In 1929, the Country Women's Association of Victoria was one of the 23 rural women's organisation which attended a meeting in London, organised by the Marchioness of Aberdeen, to discuss the formation of an international rural women's association. The meeting led to the formation of the Associated Country Women of the World in 1932. From 1945 it became affiliated with the newly formed Country Women's Association of Australia.

As of 1978, the organisation's primary aim was 'By community service to improve conditions in the country more especially as they affect the welfare of women and children.'

Over the years the Association's branches have produced numerous cookery and handicraft books as well as local histories.

In 2004, the Association's website described its purpose and activities thus:
'The Country Women's Association of Victoria Inc. is an organisation based on friendship and self-development opportunities for women of all races, religions or political beliefs. It is an organisation where women from rural and urban areas can meet as one, as the Women of the Country.
The CWA of Victoria is unique in that it does not have charitable status, is not totally a service club, nor a philanthropic organisation. It supports numerous charitable causes, particularly as they concern women, children and families.
The CWA of Victoria is involved with Government departments in several programs including Wise Women Working and Diversity Victoria, which aim to bring together different cultures for a better understanding across racial borders. It also has input through the Victorian Women's Summit conferences which reflect women's opinions.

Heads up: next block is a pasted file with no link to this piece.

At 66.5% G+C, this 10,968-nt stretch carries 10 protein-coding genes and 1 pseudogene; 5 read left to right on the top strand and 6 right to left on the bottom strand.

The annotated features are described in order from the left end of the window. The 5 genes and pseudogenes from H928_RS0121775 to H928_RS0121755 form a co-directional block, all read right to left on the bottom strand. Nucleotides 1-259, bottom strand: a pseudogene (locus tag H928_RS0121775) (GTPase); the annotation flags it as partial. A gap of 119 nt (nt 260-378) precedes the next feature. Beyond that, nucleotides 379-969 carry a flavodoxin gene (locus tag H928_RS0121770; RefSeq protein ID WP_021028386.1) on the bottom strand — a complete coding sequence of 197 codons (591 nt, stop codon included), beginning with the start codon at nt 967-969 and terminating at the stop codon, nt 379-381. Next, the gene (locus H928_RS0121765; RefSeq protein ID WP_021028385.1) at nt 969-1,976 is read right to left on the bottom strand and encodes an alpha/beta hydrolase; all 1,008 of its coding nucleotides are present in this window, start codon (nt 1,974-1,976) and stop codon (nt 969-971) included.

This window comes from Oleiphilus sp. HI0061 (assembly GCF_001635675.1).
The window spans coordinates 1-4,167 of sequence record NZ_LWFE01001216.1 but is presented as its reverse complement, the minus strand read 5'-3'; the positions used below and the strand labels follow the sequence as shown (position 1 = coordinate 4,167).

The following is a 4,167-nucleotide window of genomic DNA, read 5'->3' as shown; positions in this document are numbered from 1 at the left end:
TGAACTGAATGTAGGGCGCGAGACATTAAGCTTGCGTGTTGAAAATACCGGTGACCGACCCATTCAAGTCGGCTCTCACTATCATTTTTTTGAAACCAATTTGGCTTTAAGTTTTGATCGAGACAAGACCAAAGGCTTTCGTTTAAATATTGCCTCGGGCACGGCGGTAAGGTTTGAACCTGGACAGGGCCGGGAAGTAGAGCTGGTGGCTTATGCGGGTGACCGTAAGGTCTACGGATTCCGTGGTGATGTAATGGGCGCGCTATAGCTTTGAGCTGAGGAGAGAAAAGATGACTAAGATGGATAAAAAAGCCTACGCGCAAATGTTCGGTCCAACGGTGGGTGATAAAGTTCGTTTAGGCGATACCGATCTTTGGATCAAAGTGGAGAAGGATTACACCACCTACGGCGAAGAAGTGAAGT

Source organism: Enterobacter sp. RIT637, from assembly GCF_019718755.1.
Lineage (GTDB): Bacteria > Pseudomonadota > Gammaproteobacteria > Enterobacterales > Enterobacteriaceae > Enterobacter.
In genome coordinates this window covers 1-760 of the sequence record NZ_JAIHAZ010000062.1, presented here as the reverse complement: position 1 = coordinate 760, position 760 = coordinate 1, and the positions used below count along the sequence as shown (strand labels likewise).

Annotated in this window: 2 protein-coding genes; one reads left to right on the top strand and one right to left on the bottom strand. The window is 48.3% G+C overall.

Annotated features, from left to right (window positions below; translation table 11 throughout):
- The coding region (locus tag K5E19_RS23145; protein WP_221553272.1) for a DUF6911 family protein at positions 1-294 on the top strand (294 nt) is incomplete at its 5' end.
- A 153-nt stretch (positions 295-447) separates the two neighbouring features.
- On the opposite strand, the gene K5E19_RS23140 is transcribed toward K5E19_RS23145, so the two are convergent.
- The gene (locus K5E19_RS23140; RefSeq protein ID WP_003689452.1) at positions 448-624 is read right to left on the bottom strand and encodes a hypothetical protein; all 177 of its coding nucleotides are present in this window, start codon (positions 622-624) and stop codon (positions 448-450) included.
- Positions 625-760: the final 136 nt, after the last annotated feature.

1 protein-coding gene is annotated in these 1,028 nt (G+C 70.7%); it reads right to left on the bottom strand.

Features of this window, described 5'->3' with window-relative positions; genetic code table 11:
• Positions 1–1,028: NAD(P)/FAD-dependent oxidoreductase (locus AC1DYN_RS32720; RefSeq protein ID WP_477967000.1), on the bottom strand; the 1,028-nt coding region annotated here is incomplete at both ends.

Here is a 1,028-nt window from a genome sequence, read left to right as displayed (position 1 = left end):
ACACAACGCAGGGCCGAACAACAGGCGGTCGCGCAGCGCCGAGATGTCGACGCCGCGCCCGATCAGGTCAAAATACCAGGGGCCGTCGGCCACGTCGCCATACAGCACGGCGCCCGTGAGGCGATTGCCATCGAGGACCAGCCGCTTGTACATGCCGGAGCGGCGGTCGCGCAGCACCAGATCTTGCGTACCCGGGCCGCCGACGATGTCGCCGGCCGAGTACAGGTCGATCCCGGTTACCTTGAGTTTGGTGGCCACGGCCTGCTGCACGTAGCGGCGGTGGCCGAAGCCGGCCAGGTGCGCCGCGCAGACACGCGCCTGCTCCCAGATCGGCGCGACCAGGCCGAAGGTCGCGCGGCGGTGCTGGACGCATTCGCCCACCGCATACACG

The Social Issues Committee's role is to research issues which effect women and children in our community, to lobby State and Commonwealth Governments to change things for the betterment of women and to keep members informed through "The Country Woman" magazine.' (Issues it has considered include: Problem Gambling, Farm safety, Workcare, Aged Care, Medical indemnity crisis, Shortage of obstetric specialists in rural areas, Funding for Breast Care Nurses, Suicide, Domestic violence, Privacy Laws, Child Employment). It makes submissions on behalf of Members to Government, and recently conducted a survey of issues to concern to Branches across the State.

'The CWA of Victoria is undertaking an adventurous program of establishing an Internet Branch to give women the opportunity to communicate with like-minded persons.
Crafts are taught and encouraged at Branch, Group and State levels and choral and drama groups thrive at some Branches.
A Statewide public speaking competition culminates with the final at the State Conference each year.